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AN ANATOLIAN SCHEMATIC MARBLE IDOL KUSURA-BEYCESULTAN VARIETY, EARLY BRONZE AGE II, CIRCA 2700-2300 B.C. The thin flat figure with a disk-shaped head on a long slightly-flaring neck, the notched side lock projecting on the right side of the head with oblique striations, the triangular arms offset from the circular body 9¼ in. (23.5 cm.) high

AN ANATOLIAN SCHEMATIC MARBLE IDOL KUSURA-BEYCESULTAN VARIETY, EARLY BRONZE AGE II, CIRCA 2700-2300 B.C. The thin flat figure with a disk-shaped head on a long slightly-flaring neck, the notched side lock projecting on the right side of the head with oblique striations, the triangular arms offset from the circular body 9¼ in. (23.5 cm.) high

This highly stylised figurine is a variant of a class of idol found predominantly in the Cyclades, but also elsewhere in the Ancient Near East. This variant has been called the 'Kusura type' by Colin Renfrew (1969: 27ff.) after the site where a number of examples were discovered. The distribution of this particular type indicates a Western Anatolian origin, for similar idols have been found at Burdur, Samos, Lebedos, Troy, near Manisa and at Karatas-Semayuk .

Early Bronze Age II (c. Acquired Robert and Lisa Sainsbury Collection.

シリア目の土偶②ふたりのタイプ https://twitter.com/momokanazawa/status/571843042165985280

Momo Kanazawa on

A Syrian marble double eye idol / Tell Brak / c. millennium BCE / The thin plaque with four eyes with continuous single brow above, the body decorated with three zigzag lines in.

Ancient Greece - 6000-5000 B.C. Steatopygous Idol (George Ortiz,  Collection, terracotta) by RasMarley, via Flickr

mini-girlz: “ Steatopygous Idol Terracotta H: cm From Thessaly (between Volos and Lamia) - found in a well Early Neolithic millennium B.

La Gran Diosa honra los misterios del cuerpo femenino reflejados en su útero y en la luna creciente y menguante que nos enseñan que la existencia no se desarrolla en una línea recta, ni siquiera en un círculo, sino en una espiral de crecimiento eterno.

Carved Female (“Venus”) figure holding horn with markings, from Laussel, France, ca. It's been suggested that the 13 notches on the ‘horn’ she is holding represent the number of moons/ menstrual cycles in a year.

Anatolian marble kusura idol  Early 3rd millenium BC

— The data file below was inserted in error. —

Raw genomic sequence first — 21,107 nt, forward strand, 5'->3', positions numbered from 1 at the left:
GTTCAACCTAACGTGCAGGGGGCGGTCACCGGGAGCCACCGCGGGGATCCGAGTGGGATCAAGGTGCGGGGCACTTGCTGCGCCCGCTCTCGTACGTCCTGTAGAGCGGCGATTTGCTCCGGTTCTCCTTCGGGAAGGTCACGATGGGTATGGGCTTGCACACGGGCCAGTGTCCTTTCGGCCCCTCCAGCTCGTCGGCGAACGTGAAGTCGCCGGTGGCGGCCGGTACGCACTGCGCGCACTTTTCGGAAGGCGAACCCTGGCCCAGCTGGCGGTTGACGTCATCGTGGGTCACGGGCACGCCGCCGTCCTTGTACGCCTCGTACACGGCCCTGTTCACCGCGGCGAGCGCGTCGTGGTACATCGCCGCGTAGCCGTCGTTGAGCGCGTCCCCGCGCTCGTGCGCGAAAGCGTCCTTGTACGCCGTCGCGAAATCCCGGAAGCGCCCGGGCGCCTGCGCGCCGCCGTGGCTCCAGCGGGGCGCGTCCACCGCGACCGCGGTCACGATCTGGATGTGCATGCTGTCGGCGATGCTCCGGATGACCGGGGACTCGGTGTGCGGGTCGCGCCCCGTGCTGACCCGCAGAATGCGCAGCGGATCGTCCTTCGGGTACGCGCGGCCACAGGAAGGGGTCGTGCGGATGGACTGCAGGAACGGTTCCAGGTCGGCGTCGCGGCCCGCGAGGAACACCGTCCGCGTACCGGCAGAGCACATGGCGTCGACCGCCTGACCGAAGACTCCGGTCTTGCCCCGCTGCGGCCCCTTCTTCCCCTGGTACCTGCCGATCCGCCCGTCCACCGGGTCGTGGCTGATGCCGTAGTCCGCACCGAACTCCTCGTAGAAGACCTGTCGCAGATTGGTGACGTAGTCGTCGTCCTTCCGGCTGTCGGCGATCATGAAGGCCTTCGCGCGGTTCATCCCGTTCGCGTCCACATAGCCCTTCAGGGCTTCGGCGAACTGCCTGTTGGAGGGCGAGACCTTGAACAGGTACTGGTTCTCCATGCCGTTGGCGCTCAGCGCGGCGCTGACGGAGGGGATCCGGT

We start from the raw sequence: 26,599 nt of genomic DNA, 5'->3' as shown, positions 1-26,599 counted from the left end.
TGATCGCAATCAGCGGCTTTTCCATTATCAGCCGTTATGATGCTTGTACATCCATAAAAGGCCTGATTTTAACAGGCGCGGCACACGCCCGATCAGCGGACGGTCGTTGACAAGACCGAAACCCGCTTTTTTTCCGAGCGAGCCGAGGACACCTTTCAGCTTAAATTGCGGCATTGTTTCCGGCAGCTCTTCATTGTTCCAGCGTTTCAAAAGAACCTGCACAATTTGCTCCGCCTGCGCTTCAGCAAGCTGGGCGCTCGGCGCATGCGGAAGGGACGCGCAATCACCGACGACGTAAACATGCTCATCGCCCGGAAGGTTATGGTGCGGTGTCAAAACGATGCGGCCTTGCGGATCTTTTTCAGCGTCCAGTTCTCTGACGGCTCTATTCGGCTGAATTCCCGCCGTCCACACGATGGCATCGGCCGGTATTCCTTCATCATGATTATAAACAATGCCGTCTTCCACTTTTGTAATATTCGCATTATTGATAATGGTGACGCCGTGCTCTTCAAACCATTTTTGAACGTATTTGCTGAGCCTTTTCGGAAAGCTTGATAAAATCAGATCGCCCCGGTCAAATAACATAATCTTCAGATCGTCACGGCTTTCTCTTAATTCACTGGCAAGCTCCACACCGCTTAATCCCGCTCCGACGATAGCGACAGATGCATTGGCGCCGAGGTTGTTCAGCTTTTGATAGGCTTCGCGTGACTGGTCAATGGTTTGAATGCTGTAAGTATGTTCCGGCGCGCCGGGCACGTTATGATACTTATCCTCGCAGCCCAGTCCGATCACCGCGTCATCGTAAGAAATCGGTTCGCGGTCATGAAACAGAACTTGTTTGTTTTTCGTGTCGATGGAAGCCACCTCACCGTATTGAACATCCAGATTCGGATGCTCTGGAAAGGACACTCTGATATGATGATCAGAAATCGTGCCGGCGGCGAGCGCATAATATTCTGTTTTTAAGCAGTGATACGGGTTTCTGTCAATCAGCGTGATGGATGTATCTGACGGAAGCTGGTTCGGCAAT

Anatolian marble kusura idol Early 3rd millenium BC

A GREY STONE EYE IDOL   syria or mesopotamia, circa 3500-3000 b.c.   With a pair of large "eyes" formed as two connecting open cylinders atop the rectangular neck and flaring bell-shaped body

A GREY STONE EYE IDOL syria or mesopotamia, circa b. With a pair of large "eyes" formed as two connecting open cylinders atop the rectangular neck and flaring bell-shaped body

AN ANATOLIAN MARBLE FEMALE IDOL EARLY CHALCOLITHIC PERIOD, CIRCA MID-6TH MILLENNIUM B.C. 18,2 cm H

AN ANATOLIAN MARBLE FEMALE IDOL EARLY CHALCOLITHIC PERIOD, CIRCA MID-6TH MILLENNIUM B.C. 18,2 cm H

Female figurine with jewelry and costume from Ludus, Serbia, Dubovac Culture, 15th century BCE, terracotta

source : female idol with jewelry and costume from ludus, serbia, dubovac culture terracotta height 20 cm _ collection art statuette figurine antique poterie ciselée serbe

Iran,Elamite bronze idol, ca 2500-1900 BC (horn was a symbol of divinity in ancient elam) . تندیس کوچک یک مرد عیلامی با شاخ، ۲۵۰۰-۱۹۰۰ بک ( شاخ یکی‌ از نمادهای الوهیت نزد ایلامیان بوده است)  / موزه مجازى هنر ايران در فيسبوک

Levantine Bronze Idol - Date: 2500 BC - 1900 BC Culture: Mesopotamian, Persian

Amulets, Ancient Art, Idol, Old Art

Sitting Venus (Magna Mater) of Hrádok, 1st half of the 4th millenium BC. Late Neolithic, Lengyel culture provenance: Šurany - Nitriansky Hrádok, West Slovakia

Sitting Venus (Magna Mater) of Hrádok, half of the millenium BC, detail 2 Late Neolithic, Lengyel culture height: 27 cm provenance: Šurany - Nitriansky Hrádok, West Slovakia

Neolítico. Anatolia. Siria

Neolithic 2500 BC - 1900 BCE Anatolian Bird Women figures with a comparable structure can be found in the Near East from Neolithic times at least up until the Iron Age.

Lime plaster, early 7th millennium B.C.E., From Southern Anatolia  From the collection of the Metropolitan Museum of Art, New York. On loan from the private collection of Jonathan and Jeannette Rosen.

Lime plaster, early 7th millennium B.C.E., From Southern Anatolia From the collection of the Metropolitan Museum of Art, New York. On loan from the private collection of Jonathan and Jeannette Rosen.

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